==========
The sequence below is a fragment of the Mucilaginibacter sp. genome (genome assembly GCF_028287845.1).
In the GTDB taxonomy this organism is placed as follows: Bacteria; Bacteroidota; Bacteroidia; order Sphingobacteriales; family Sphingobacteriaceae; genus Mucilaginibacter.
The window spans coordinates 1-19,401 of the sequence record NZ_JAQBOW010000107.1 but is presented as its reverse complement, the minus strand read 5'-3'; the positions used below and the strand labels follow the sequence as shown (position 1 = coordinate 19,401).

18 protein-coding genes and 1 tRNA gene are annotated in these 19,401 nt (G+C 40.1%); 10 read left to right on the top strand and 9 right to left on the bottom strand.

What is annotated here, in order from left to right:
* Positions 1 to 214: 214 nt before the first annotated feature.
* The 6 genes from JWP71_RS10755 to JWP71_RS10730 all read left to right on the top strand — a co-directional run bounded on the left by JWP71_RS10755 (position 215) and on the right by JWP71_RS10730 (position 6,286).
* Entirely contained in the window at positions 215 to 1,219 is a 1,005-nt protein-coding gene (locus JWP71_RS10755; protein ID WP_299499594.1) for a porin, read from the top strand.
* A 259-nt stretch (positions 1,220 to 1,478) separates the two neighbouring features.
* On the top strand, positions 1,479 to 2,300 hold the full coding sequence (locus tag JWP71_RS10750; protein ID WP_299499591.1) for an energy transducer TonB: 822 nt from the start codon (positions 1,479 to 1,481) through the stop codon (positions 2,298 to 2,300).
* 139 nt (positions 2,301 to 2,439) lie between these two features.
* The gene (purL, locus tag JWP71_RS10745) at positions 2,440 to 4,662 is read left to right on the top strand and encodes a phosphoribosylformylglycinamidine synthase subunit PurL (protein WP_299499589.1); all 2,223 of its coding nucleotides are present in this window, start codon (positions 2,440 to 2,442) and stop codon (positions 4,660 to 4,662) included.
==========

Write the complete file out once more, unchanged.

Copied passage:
The sequence below is a fragment of the Mucilaginibacter sp. genome (genome assembly GCF_028287845.1).
In the GTDB taxonomy this organism is placed as follows: Bacteria; Bacteroidota; Bacteroidia; order Sphingobacteriales; family Sphingobacteriaceae; genus Mucilaginibacter.
The window spans coordinates 1-19,401 of the sequence record NZ_JAQBOW010000107.1 but is presented as its reverse complement, the minus strand read 5'-3'; the positions used below and the strand labels follow the sequence as shown (position 1 = coordinate 19,401).

18 protein-coding genes and 1 tRNA gene are annotated in these 19,401 nt (G+C 40.1%); 10 read left to right on the top strand and 9 right to left on the bottom strand.

What is annotated here, in order from left to right:
* Positions 1 to 214: 214 nt before the first annotated feature.
* The 6 genes from JWP71_RS10755 to JWP71_RS10730 all read left to right on the top strand — a co-directional run bounded on the left by JWP71_RS10755 (position 215) and on the right by JWP71_RS10730 (position 6,286).
* Entirely contained in the window at positions 215 to 1,219 is a 1,005-nt protein-coding gene (locus JWP71_RS10755; protein ID WP_299499594.1) for a porin, read from the top strand.
* A 259-nt stretch (positions 1,220 to 1,478) separates the two neighbouring features.
* On the top strand, positions 1,479 to 2,300 hold the full coding sequence (locus tag JWP71_RS10750; protein ID WP_299499591.1) for an energy transducer TonB: 822 nt from the start codon (positions 1,479 to 1,481) through the stop codon (positions 2,298 to 2,300).
* 139 nt (positions 2,301 to 2,439) lie between these two features.
* The gene (purL, locus tag JWP71_RS10745) at positions 2,440 to 4,662 is read left to right on the top strand and encodes a phosphoribosylformylglycinamidine synthase subunit PurL (protein WP_299499589.1); all 2,223 of its coding nucleotides are present in this window, start codon (positions 2,440 to 2,442) and stop codon (positions 4,660 to 4,662) included.